How Tainy Channeled Punk, Reggaeton and Ukulele on New Bad Bunny LP - Rolling Stone
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How Bad Bunny Channeled Blink-182, Reggaeton and Ukulele on the Same Album

With help from Tainy, a renowned Puerto Rican producer, Bad Bunny’s ‘X100PRE’ swings impressively from rock to dembow to trap

Bad Bunny performs at the Latin Grammy Awards, at the MGM Grand Garden Arena in Las Vegas2018 Latin Grammy Awards - Show, Las Vegas, USA - 15 Nov 2018Bad Bunny performs at the Latin Grammy Awards, at the MGM Grand Garden Arena in Las Vegas2018 Latin Grammy Awards - Show, Las Vegas, USA - 15 Nov 2018

Bad Bunny capped an impressive year with the release of 'X100PRE.'

Chris Pizzello/Invision/AP/REX/Shutterstock

At age 29, the producer Marco “Tainy” Masís has already been working on hits professionally for roughly half his life. While most producers eventually lose their hot hand, this one keeps finding another path to the charts, and this year, he helped put together Cardi B’s “I Like It,” a Number One hit, along with J Balvin’s Vibras, one of 2018’s best albums. Before Christmas Eve, Tainy had already enjoyed another impressive year.

Then the 24-year-old Puerto Rican star Bad Bunny released his versatile, accomplished debut album, X100PRE, which featured co-production from Tainy on 12 of the 15 tracks — yet another calling card in a career filled with them. Rolling Stone spoke with the producer about sampling the reggaeton group Plan B, getting background vocals from Ricky Martin, and finessing the transitions on X100PRE.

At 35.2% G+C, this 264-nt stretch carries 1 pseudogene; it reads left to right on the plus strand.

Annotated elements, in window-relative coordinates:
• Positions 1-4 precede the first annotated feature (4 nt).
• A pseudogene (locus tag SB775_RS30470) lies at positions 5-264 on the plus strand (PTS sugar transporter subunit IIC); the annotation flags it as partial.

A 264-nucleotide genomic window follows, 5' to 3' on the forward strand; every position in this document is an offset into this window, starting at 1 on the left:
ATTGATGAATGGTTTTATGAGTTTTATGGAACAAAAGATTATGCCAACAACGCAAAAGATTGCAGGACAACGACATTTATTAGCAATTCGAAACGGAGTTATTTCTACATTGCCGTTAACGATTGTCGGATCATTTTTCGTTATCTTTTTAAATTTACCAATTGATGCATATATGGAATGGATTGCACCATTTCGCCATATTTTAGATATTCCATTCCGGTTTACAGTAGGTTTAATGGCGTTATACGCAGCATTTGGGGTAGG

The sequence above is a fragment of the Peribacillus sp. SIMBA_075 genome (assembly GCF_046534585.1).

Last time we spoke was not long after you released “Estamos Bien;” when did you start actively working on X100PRE?
[Bad Bunny] called me like, “yo, we want you to come over to New York” — he was doing the U.S.A. tour, starting that. So I went over there and we started talking about ideas and concepts. I had already sent him a batch of beats just to see what he was feeling like, to get a better understanding of his direction.

The first time we ever worked together was “Estamos Bien.” Or we worked together on “I Like It,” but I was never there when he recorded, so it wasn’t the same. We were really getting to know each other while we were starting to work [on X100PRE]. We started to click. He used to do everything, all his beats. For him to feel comfortable with somebody else doing that part, it has to be something special [the relationship]. It was cool that he trusted me a lot in this.